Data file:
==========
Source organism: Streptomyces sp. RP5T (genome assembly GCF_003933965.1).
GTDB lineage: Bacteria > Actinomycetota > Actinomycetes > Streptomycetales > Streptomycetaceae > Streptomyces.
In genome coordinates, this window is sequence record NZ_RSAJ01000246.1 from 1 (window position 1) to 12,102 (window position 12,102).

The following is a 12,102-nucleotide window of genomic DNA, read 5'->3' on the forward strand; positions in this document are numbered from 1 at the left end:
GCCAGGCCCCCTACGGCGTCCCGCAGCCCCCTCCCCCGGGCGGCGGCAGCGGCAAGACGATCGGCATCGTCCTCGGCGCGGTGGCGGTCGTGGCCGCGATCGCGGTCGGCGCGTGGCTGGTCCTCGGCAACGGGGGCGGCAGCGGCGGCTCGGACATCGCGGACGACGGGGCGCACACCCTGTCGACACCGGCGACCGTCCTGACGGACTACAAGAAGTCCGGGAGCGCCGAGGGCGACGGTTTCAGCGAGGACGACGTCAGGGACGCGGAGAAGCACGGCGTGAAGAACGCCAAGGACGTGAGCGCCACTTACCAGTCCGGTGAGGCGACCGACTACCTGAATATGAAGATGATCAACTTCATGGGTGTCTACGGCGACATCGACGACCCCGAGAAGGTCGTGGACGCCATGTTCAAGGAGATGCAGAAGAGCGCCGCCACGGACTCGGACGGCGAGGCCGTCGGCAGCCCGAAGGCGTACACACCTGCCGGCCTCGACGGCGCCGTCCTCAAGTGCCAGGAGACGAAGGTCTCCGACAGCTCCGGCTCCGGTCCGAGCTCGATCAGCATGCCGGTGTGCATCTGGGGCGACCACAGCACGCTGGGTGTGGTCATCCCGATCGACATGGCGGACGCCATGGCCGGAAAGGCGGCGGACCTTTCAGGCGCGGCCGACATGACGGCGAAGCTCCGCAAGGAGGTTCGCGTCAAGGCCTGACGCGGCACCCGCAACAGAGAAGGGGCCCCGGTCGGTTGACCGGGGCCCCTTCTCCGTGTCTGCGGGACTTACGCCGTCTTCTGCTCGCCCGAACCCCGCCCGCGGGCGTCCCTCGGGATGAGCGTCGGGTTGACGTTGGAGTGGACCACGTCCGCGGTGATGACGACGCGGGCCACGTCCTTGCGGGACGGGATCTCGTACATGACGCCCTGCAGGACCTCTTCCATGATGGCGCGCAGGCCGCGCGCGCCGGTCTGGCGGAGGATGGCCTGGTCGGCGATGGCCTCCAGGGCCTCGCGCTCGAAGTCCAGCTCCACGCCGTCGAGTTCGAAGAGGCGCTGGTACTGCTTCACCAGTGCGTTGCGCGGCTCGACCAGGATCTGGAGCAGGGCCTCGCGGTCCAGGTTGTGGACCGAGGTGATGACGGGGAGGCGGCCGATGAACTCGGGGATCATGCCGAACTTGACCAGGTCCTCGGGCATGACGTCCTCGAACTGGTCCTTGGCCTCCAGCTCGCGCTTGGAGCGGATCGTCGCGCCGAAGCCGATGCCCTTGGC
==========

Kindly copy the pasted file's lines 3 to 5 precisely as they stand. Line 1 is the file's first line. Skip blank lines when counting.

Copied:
In genome coordinates, this window is sequence record NZ_RSAJ01000246.1 from 1 (window position 1) to 12,102 (window position 12,102).

The following is a 12,102-nucleotide window of genomic DNA, read 5'->3' on the forward strand; positions in this document are numbered from 1 at the left end:
GCCAGGCCCCCTACGGCGTCCCGCAGCCCCCTCCCCCGGGCGGCGGCAGCGGCAAGACGATCGGCATCGTCCTCGGCGCGGTGGCGGTCGTGGCCGCGATCGCGGTCGGCGCGTGGCTGGTCCTCGGCAACGGGGGCGGCAGCGGCGGCTCGGACATCGCGGACGACGGGGCGCACACCCTGTCGACACCGGCGACCGTCCTGACGGACTACAAGAAGTCCGGGAGCGCCGAGGGCGACGGTTTCAGCGAGGACGACGTCAGGGACGCGGAGAAGCACGGCGTGAAGAACGCCAAGGACGTGAGCGCCACTTACCAGTCCGGTGAGGCGACCGACTACCTGAATATGAAGATGATCAACTTCATGGGTGTCTACGGCGACATCGACGACCCCGAGAAGGTCGTGGACGCCATGTTCAAGGAGATGCAGAAGAGCGCCGCCACGGACTCGGACGGCGAGGCCGTCGGCAGCCCGAAGGCGTACACACCTGCCGGCCTCGACGGCGCCGTCCTCAAGTGCCAGGAGACGAAGGTCTCCGACAGCTCCGGCTCCGGTCCGAGCTCGATCAGCATGCCGGTGTGCATCTGGGGCGACCACAGCACGCTGGGTGTGGTCATCCCGATCGACATGGCGGACGCCATGGCCGGAAAGGCGGCGGACCTTTCAGGCGCGGCCGACATGACGGCGAAGCTCCGCAAGGAGGTTCGCGTCAAGGCCTGACGCGGCACCCGCAACAGAGAAGGGGCCCCGGTCGGTTGACCGGGGCCCCTTCTCCGTGTCTGCGGGACTTACGCCGTCTTCTGCTCGCCCGAACCCCGCCCGCGGGCGTCCCTCGGGATGAGCGTCGGGTTGACGTTGGAGTGGACCACGTCCGCGGTGATGACGACGCGGGCCACGTCCTTGCGGGACGGGATCTCGTACATGACGCCCTGCAGGACCTCTTCCATGATGGCGCGCAGGCCGCGCGCGCCGGTCTGGCGGAGGATGGCCTGGTCGGCGATGGCCTCCAGGGCCTCGCGCTCGAAGTCCAGCTCCACGCCGTCGAGTTCGAAGAGGCGCTGGTACTGCTTCACCAGTGCGTTGCGCGGCTCGACCAGGATCTGGAGCAGGGCCTCGCGGTCCAGGTTGTGGACCGAGGTGATGACGGGGAGGCGGCCGATGAACTCGGGGATCATGCCGAACTTGACCAGGTCCTCGGGCATGACGTCCTCGAACTGGTCCTTGGCCTCCAGCTCGCGCTTGGAGCGGATCGTCGCGCCGAAGCCGATGCCCTTGGC